Thinking About Training Abroad? Here Are Some Factors to Consider

July 19, 2022

When David Hallberg entered the Paris Opéra Ballet School during his final year of training at age 17, he remembers feeling like a fish out of water. “I wasn’t prepared for the cultural shock. Not only the language, but the mannerisms, style, technique,” he says, recounting being mostly ignored in the studio. But despite the negatives, Hallberg—who went on to become a principal dancer with American Ballet Theatre and the Bolshoi Ballet and is now artistic director of the Australian Ballet—was hugely inspired during his time in Paris. “The year opened my eyes in so many ways. I watched one of the greatest companies in the world, the greatest dancers, and the greatest repertoire. And I learned French. This is what gave me the grit I would need for other times in my career. Overall, it gave me great influence for my future path.”

The decision to train abroad poses a number of challenges for American dancers. But with so many world-class companies outside the U.S., training at an international school can be an important stepping-stone for those on a professional track. Since entering a ballet academy overseas is a major decision, and certainly not right for everyone, Pointe asked dancers and directors at various stages of their careers, and on both sides of the Atlantic, for their advice to help guide a dancer’s decision to study abroad.

Do Your Research

For some students, following an urge to train abroad stems from the dream of joining a specific company, or following in the footsteps of a favorite dancer. But while imagination can be alluring, your first step should be finding out the facts. Mariaelena Ruiz, Professional Training Program director of Cary Ballet Conservatory in North Carolina, has successfully sent students abroad, and advises them to be pragmatic when considering their futures. “I always suggest that students try it out first before moving their whole lives so far away,” she says. “Don’t go for the fantasy—go for the week, first, or for the summer.”

Ruiz meets with Cary Ballet students and their parents early in the school year to lay out their individual goals. If studying abroad is part of the plan, she acts as a messenger to help communicate between schools and students’ families. “It’s such a huge deal to move away from home, so it has to be a group decision,” Ruiz says. “Before anything, students should do their due diligence to learn all they can about a foreign program before jumping in headfirst.”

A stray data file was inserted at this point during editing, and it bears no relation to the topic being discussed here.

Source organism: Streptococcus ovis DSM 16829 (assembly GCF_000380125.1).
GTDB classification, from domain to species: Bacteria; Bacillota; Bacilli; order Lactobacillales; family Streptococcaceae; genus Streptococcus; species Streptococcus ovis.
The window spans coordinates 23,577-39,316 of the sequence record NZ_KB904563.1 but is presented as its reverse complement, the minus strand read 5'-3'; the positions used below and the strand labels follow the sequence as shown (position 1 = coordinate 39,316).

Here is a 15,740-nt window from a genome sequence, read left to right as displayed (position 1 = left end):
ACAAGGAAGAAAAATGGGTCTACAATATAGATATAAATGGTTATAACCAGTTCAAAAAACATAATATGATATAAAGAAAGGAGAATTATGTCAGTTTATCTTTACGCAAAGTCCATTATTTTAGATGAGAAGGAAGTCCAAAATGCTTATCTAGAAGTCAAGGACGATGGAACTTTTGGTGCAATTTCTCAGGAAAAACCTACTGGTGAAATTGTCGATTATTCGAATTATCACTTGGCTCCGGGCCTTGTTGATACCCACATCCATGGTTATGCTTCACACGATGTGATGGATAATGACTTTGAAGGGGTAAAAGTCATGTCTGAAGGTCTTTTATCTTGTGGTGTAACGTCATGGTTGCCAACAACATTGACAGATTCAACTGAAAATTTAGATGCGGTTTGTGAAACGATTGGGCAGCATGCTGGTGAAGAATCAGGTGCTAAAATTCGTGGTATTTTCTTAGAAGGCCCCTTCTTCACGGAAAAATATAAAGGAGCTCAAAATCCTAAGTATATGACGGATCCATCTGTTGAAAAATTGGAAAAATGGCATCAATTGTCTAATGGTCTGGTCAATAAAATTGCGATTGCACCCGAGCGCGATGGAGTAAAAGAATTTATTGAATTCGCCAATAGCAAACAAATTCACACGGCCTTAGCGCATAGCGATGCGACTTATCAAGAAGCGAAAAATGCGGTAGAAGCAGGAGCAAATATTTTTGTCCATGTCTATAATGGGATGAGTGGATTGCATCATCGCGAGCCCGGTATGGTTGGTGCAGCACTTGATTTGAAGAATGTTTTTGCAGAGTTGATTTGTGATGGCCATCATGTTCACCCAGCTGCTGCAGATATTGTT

Ava Arbuckle, wearing a burgundy leotard, white practice tutu, pick tights and pointe shoes, poses in a low attitude derriere and does a deep back bend. Mitchell Millhollin, in a white T-shirt, gray tights, white socks and white ballet slippers, holds her by the waist with his right arm and stands on his right leg with his left leg out to the side and his left foot on demi-pointe.
Ava Arbuckle and Mitchell Millhollin at the John Cranko School in Stuttgart, Germany. Photo by Carlos Quezada, courtesy Arbuckle.

Weigh a School’s Focus Against Your Skills

The best approach when considering ballet schools is to look at its training curriculum and the affiliated company’s repertoire to gauge how you fit in. Are you only interested in the classics? Or are you suited to a more eclectic repertoire?

Texas-native Ava Arbuckle, a 2020 Prix de Lausanne award winner and recent graduate of the John Cranko School in Stuttgart, Germany, considered schools overseas that would strengthen her classical training. “It’s good to be honest about your strengths and weaknesses, and to look for training that can help you improve instead of just repeating what you do well,” Arbuckle says. She was especially drawn to the Cranko School’s Vaganova-style training. She also liked that its affiliated company, Stuttgart Ballet, performed a mixed repertoire of classical and contemporary choreography. Before making the leap, she reached out via social media to students at the academy to get an accurate idea of their daily schedules and curriculum. Having a clear idea of what to expect made the adjustment to the Cranko School’s classically based training program easier, she says.